Scout & Birdie
Scout & Birdie
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My mother has no middle name.
She is a second child. One of four. Three sisters and the youngest a boy.
My mother was not given a middle name.

My mother is in not small like me. She has big hips and big breasts.
I lay on her like a pillow. Feeling her warm body holding mine.
Her thick, curly, brown hair pulled back in a tight, perfect, ponytail.
She smells clean, always.

My mother cleans the house. No one else does.
My mother makes dinner. No one else does.
My mother worries. No one else does. But my mother does.

We tease  you worry too much / you’re obsessive / you can never relax

My mother is eleven when her mom comes out as gay. She is eleven when her father moves out of their family’s apartment in the old Jewish side of Milwaukee. She is eleven.
Her mother goes out a lot. Her big sister goes out a lot. My mother doesn’t go out.
She goes to school taking the 12 bus and transferring to the 10. She comes home taking the 10 bus and transferring to the 12.
She does her homework, helps with her sisters, help with her brothers.
By the time she is a teen she is both sister and mother to them.
They are poor. She rides the 45 to the grocery store with three dollars and fifty cents for dinner. She makes macaroni and cheese with slices of hot dogs.

My mother tells me she always knew she would have a little girl,
She always knew she’d have a little girl and call her Annie Rose.
Rose, after her father’s mother. My middle name.  A name my mother wasn’t given.

My mother’s hair is frizzy with volume and wild beautiful curls.
I have seen my mother wear her hair down twice. Once in a little picture I stole from her bedside table of her on her wedding day. And once for my sisters bat mitzvah, where I straightened it for an hour, making it as flat as a pin.

My childhood home is clean. We live in an upper middle class, or lower upper-class area. Our house is organized. Things belong where they belong.
Our house - my mother’s house - is thought out.
The walls are beige and the furniture brown. The bathroom is clean and the kitchen is spotless. My mother likes it- want it- needs it that way.

We yell  you’re always controlling us / you’re overreacting / you can’t let anyone just be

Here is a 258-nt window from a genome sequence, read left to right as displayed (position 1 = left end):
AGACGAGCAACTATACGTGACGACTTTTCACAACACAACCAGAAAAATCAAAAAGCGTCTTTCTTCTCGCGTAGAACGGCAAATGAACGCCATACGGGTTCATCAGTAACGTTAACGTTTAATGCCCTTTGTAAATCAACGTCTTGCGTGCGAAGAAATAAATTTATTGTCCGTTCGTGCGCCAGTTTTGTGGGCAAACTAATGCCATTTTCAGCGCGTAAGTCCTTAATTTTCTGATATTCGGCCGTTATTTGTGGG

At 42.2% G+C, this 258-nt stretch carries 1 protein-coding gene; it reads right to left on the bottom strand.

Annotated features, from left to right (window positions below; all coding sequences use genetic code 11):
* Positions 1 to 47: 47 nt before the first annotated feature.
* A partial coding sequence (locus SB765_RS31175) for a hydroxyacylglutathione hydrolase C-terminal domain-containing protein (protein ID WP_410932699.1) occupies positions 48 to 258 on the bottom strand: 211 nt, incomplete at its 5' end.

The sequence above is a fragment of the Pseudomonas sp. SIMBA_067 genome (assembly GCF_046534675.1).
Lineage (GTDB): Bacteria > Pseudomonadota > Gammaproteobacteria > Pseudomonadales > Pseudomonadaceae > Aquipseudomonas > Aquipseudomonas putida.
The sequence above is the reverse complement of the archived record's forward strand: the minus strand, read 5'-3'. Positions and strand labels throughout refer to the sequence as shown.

My mother moves out at eighteen. My mother meets my father at eighteen.
My dad says that when they met my mom had two full outfits. A pair of jeans, a dress, sneakers and a pair of bright red boots.
He laughs that, when she met his family, the first thing my father’s mother did was take my mother shopping at Nordstrom’s.
My Grandma says  get whatever you want sweetie.

My mother shops. A weekend’s activities with my mom are: a run to the Bay shore mall, to hit up Gap, Gap Kids, Gap Body, Gap Outlet, followed by T.J. Max, Marshals, and Nordstrom’s rack.
She buys clothing, she buys shoes, she buys bags. Bags are her favorite.
She is happy when she shops, she is young when she shops, she is a kid when she searches and finds and pays with her silver credit card.

We lay our finds for the day out on my parent’s big bed. My father isn’t allowed in the room, we don’t want him to see just how much we got, just how much we spent -he’d kill us if he knew.
We talk about each item, how great of a deal it was, where we found it in the store, what we will wear it with.
We laugh, take pictures, try them on.
We cuddle up on her big bed in our new finds and I lay on my mother like a pillow, feeling her warm body, and her thick, tight ponytail.
And when we’re done, my mother folds her clothing up in a neat little pile, and puts it away in her neat little closet.

My mother never let me take the bus. My mother didn’t want me cooking dinner. My mother never had me make my bed, or do the laundry, or clean the dishes.

My mother cleans the house. No one else does.
My mother makes dinner. No one else does.
My mother worries. No one else does. But my mother does.

She tells me she always knew she’d have a little girl.
She always knew she’d have a little girl and call her Annie Rose.

She says  you’re not a baby, but you’ll always be my baby.

My mother cries when I cry, she is angry when I’m angry, she is in love when I’m in love, she hurts when I’m hurting.
She says I wish I could take all your pain away.

My mother is eleven and rides the bus to school.
She is eleven and cares for her siblings.
She’s eleven and dreams of having a baby girl.
She’ll call her Annie Rose.

 

About the author...

Anna Rose Wolfe is an writer / performer. She is the co founder of Scout & Birdie. Anna is a graduate of Columbia College Chicago, where she earned a BA in Acting and a minor in Gender Studies. She performs regularly with The LIVINGroom, a solo performance ensemble. Anna has been featured in venues and fests around Chicago, such as Life Line Theater’s Fillet of Solo Festival, Greenhouse Theatre Center’s Solo Celebration, Abbie Hoffman Died for Our Sins Festival, National Cool Shorts, Flat Iron Comedy,  Greenhouse Theatre Center's SoloPerformance Lab, The Plagiarists Salon, and The Election Monologues. 

Want to read more of Anna's work?

Check out her piece, Gan Israel, from our First Impressions issue and her piece, Montreal Bae, from our Messy issue!